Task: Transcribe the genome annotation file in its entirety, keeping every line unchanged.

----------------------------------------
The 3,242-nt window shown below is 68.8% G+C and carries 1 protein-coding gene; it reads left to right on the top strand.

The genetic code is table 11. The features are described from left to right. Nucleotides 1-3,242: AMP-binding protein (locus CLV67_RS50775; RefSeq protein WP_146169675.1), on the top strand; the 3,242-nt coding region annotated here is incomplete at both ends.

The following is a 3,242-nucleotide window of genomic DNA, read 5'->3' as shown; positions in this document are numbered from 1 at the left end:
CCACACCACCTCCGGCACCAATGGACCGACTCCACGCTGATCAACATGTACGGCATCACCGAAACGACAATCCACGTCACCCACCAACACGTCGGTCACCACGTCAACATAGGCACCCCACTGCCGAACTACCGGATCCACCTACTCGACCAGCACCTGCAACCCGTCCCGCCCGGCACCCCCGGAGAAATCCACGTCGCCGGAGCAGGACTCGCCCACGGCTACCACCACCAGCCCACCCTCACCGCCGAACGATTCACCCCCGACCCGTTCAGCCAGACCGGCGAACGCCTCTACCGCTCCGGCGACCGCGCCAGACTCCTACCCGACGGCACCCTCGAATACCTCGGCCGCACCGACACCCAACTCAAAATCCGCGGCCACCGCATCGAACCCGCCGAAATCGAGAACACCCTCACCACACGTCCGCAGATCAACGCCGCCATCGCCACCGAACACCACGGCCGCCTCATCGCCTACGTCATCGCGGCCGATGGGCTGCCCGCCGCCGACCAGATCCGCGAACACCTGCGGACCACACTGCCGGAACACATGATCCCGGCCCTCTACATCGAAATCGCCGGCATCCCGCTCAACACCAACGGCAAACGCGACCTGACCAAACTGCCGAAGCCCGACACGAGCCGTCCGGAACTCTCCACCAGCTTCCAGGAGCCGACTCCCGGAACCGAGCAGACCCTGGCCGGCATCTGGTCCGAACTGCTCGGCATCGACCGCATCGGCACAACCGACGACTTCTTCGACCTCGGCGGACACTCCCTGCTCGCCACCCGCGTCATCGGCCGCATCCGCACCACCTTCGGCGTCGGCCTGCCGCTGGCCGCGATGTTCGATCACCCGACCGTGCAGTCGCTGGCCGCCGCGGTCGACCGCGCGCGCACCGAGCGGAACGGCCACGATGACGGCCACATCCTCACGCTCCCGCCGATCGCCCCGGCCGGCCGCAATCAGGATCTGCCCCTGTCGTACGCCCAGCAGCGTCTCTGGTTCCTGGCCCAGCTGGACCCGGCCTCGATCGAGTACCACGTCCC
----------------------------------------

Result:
The 3,242-nt window shown below is 68.8% G+C and carries 1 protein-coding gene; it reads left to right on the top strand.

The genetic code is table 11. The features are described from left to right. Nucleotides 1-3,242: AMP-binding protein (locus CLV67_RS50775; RefSeq protein WP_146169675.1), on the top strand; the 3,242-nt coding region annotated here is incomplete at both ends.

The following is a 3,242-nucleotide window of genomic DNA, read 5'->3' as shown; positions in this document are numbered from 1 at the left end:
CCACACCACCTCCGGCACCAATGGACCGACTCCACGCTGATCAACATGTACGGCATCACCGAAACGACAATCCACGTCACCCACCAACACGTCGGTCACCACGTCAACATAGGCACCCCACTGCCGAACTACCGGATCCACCTACTCGACCAGCACCTGCAACCCGTCCCGCCCGGCACCCCCGGAGAAATCCACGTCGCCGGAGCAGGACTCGCCCACGGCTACCACCACCAGCCCACCCTCACCGCCGAACGATTCACCCCCGACCCGTTCAGCCAGACCGGCGAACGCCTCTACCGCTCCGGCGACCGCGCCAGACTCCTACCCGACGGCACCCTCGAATACCTCGGCCGCACCGACACCCAACTCAAAATCCGCGGCCACCGCATCGAACCCGCCGAAATCGAGAACACCCTCACCACACGTCCGCAGATCAACGCCGCCATCGCCACCGAACACCACGGCCGCCTCATCGCCTACGTCATCGCGGCCGATGGGCTGCCCGCCGCCGACCAGATCCGCGAACACCTGCGGACCACACTGCCGGAACACATGATCCCGGCCCTCTACATCGAAATCGCCGGCATCCCGCTCAACACCAACGGCAAACGCGACCTGACCAAACTGCCGAAGCCCGACACGAGCCGTCCGGAACTCTCCACCAGCTTCCAGGAGCCGACTCCCGGAACCGAGCAGACCCTGGCCGGCATCTGGTCCGAACTGCTCGGCATCGACCGCATCGGCACAACCGACGACTTCTTCGACCTCGGCGGACACTCCCTGCTCGCCACCCGCGTCATCGGCCGCATCCGCACCACCTTCGGCGTCGGCCTGCCGCTGGCCGCGATGTTCGATCACCCGACCGTGCAGTCGCTGGCCGCCGCGGTCGACCGCGCGCGCACCGAGCGGAACGGCCACGATGACGGCCACATCCTCACGCTCCCGCCGATCGCCCCGGCCGGCCGCAATCAGGATCTGCCCCTGTCGTACGCCCAGCAGCGTCTCTGGTTCCTGGCCCAGCTGGACCCGGCCTCGATCGAGTACCACGTCCC